Coming out of high school, Agau was a four-star prospect but he’s never lived up to that billing in-part because of injuries. Now, Agau gets one more chance to make a difference as he’s hoping to help replace some departed pieces like Ben Moore and Semi Ojeleye.

South Carolina loses big man Sedee Keita to transfer

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South Carolina big man Sedee Keita will transfer from the program, he announced on Friday.

The 6-foot-9 Keita was once regarded as a top-100 national prospect in the Class of 2016, but he never found consistent minutes with the Gamecocks for last season’s Final Four team.

Keita appeared in 29 games and averaged 1.1 points and 2.0 rebounds per game while shooting 27 percent from the field.

A native of Philadelphia, Keita will have to sit out next season before getting three more seasons of eligibility.

Although Keita failed to make an impact during his only season at South Carolina, he’ll be a coveted transfer thanks to his size and upside.

Mississippi State losing two to transfer

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Mississippi State will lose two players to transfer as freshmen Mario Kegler and Eli Wright are leaving the program.

Both Kegler and Wright were four-star prospects coming out of high school as they were apart of a six-man recruiting class that is supposed to be a major foundation for Ben Howland’s future with the Bulldogs.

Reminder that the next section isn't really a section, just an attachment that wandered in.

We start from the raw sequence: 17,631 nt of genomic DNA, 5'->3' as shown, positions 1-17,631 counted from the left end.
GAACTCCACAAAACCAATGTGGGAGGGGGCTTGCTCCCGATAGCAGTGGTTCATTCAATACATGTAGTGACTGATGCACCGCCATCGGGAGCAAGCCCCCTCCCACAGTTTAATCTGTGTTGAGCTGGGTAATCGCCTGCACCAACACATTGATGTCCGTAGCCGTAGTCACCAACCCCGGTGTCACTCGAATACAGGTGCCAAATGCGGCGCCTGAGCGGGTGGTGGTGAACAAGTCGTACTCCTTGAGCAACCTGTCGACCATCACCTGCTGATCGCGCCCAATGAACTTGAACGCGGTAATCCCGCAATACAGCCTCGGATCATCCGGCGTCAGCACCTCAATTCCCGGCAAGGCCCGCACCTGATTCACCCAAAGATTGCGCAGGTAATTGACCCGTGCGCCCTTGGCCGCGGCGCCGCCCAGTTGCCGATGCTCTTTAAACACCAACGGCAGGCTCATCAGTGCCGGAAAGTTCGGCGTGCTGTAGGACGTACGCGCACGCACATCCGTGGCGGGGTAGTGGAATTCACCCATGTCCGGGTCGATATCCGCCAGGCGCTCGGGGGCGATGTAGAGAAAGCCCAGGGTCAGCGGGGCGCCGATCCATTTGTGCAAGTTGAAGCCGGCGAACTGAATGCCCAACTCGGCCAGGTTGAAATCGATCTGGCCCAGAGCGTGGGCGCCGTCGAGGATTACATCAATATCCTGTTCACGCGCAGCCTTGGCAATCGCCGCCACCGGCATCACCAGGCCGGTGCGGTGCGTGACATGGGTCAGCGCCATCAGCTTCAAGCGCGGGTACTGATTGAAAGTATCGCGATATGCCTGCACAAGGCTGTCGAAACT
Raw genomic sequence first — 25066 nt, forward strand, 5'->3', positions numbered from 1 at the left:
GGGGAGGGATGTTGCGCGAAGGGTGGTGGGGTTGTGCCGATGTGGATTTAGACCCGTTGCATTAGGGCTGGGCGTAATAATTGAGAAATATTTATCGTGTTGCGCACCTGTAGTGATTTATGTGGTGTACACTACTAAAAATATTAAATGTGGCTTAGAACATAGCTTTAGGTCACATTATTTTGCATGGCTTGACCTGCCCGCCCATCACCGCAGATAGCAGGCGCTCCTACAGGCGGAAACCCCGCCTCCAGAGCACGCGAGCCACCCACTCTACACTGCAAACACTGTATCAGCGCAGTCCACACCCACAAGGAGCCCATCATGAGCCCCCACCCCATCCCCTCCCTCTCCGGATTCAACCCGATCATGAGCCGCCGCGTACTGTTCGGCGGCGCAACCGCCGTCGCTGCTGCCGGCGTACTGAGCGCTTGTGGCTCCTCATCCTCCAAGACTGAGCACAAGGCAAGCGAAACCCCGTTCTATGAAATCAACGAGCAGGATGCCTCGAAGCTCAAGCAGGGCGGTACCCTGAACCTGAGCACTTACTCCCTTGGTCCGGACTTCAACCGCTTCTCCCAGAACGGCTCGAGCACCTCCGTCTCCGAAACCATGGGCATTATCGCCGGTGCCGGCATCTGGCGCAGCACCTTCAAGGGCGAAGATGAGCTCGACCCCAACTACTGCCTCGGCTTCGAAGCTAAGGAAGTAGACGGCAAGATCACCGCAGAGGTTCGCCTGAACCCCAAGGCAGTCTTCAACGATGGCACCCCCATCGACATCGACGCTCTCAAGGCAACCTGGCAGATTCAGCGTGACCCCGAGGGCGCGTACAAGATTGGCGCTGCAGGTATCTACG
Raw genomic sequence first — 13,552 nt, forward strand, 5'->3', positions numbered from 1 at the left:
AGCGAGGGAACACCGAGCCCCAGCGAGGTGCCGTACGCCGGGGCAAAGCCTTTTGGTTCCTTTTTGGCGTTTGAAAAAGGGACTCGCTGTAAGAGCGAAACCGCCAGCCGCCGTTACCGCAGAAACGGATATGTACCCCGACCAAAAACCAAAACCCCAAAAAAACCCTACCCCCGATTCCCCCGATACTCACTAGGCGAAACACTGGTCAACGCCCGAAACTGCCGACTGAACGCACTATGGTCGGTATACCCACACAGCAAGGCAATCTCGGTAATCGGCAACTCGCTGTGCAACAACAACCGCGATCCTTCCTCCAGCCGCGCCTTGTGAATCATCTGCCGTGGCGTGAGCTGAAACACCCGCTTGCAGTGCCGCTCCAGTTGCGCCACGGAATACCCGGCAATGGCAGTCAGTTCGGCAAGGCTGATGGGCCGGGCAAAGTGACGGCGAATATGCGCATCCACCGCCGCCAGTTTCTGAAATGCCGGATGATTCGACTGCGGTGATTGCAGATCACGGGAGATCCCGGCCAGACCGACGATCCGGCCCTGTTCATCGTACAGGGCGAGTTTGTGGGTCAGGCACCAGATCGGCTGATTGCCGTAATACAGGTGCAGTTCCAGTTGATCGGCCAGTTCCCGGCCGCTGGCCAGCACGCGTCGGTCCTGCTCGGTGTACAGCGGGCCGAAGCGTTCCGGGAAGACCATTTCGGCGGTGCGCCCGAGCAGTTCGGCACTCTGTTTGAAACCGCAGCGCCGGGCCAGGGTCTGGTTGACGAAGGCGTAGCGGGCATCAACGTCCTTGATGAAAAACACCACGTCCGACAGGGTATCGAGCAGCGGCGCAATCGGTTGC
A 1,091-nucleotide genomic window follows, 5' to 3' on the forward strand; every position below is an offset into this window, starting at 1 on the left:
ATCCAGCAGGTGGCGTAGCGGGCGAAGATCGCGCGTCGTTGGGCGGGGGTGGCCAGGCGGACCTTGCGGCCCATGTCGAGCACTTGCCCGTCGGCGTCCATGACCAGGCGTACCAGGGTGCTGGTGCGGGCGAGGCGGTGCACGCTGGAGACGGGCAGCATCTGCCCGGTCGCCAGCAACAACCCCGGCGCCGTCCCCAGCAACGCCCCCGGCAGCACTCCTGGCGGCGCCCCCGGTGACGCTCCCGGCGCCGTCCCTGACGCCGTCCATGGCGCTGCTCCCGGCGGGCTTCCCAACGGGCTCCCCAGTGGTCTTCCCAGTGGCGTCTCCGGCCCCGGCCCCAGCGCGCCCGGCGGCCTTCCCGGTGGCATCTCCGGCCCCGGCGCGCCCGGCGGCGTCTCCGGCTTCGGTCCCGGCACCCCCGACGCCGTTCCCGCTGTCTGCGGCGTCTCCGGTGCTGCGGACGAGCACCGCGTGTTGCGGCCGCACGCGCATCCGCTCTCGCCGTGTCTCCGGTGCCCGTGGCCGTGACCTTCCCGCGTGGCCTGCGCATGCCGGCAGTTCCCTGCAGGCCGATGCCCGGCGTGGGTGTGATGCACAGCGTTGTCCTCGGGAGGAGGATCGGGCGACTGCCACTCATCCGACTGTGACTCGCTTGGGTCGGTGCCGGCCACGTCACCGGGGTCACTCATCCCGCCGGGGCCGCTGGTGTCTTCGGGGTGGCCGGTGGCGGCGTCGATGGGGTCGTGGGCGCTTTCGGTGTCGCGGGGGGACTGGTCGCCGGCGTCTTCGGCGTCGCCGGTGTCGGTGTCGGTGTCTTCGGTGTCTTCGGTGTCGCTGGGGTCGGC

The 6-foot-7 Kegler was Mississippi State’s third-leading scorer last season as he averaged 9.7 points and 5.5 rebounds per game. Kegler should command some quality schools on the transfer market, especially since he’ll still have three more years of eligibility after sitting out next season due to NCAA transfer regulations. Kegler’s loss is also notable for Mississippi State because it is the second consecutive offseason that Howland lost a top-100, in-state product to transfer after only one season after Malik Newman left for Kansas.

Wright, a 6-foot-4 guard, was never able to find consistent minutes as he was already behind underclass perimeter options like Quinndary Weatherspoon, Lamar Peters and Tyson Carter last season. With Nick Weatherspoon, Quinndary’s four-star brother, also joining the Bulldogs next season, the writing was likely on the wall that Wright wasn’t going to earn significant playing time.